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Wang Globalnet v. Port Newark Refrigerated Warehouse

A-0722-09T1 (N.J. Super. App. Div. 2010) (Unpublished)

WAREHOUSES; UCC — Under the Uniform Commercial Code, parties may include, within the warehouse receipt or tariff, reasonable provisions as to the time and manner of presenting claims and for instituting actions based on the bailment, and a nine month cutoff for the filing of law suits will be considered reasonable.

Pursuant to a bailment contract, a customer delivered approximately 2,368 cartons of whole squid to a warehouse for storage. The warehouse receipt indicated all contract terms. One term said that any storer had to bring a lawsuit against the warehouse within nine months after learning, or in the exercise of reasonable care when it should have learned, of any loss or destruction or damage to the goods while in the care of the warehouse. On the day it picked up its squid, the customer faxed the warehouse a notice that the squids were melted while in storage and had to be destroyed because of a risk to human health. The customer claimed damages in the fax. However, it sued the warehouse, alleging breach of contract and warranty, ten months after this notice.

The warehouse filed a motion for summary judgment, relying on the nine-month limitation for filing suit. The customer argued the limitation was unconscionable. The lower court granted the motion, determining the provision was not unconscionable, and that the terms and conditions on the warehouse receipt were legible. The customer appealed.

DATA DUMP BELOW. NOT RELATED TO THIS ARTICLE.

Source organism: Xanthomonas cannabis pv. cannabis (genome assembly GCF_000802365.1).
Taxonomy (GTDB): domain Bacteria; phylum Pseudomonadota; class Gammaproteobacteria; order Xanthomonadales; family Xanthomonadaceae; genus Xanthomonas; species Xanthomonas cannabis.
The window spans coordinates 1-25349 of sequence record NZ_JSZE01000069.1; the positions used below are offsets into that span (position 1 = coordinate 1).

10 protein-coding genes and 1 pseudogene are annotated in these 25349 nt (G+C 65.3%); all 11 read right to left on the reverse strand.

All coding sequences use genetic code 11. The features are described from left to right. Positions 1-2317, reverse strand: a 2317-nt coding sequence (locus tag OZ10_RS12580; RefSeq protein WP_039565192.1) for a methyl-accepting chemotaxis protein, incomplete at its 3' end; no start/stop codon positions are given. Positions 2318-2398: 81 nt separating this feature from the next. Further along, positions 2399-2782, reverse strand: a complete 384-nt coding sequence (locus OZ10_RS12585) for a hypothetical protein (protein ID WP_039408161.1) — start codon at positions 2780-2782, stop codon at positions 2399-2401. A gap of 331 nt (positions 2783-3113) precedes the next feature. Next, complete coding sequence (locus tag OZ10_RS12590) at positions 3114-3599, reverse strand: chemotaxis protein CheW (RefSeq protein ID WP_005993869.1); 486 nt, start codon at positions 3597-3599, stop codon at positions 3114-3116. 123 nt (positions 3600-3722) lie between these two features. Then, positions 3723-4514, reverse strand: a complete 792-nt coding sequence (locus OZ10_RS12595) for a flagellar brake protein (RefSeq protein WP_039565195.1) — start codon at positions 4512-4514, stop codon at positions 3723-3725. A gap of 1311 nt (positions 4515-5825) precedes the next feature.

The Appellate Division affirmed, holding that the matter was governed by the Uniform Commercial Code, applicable to the liability of warehousemen, which provides that “reasonable provisions as to the time and manner of presenting claims and instituting actions based on the bailment may be included in the warehouse receipt or tariff.” The Court concluded the customer had failed to demonstrate that there was anything commercially unreasonable with respect to a nine-month limitation period, and affirmed the lower court’s finding that the nine-month provision was not unconscionable.

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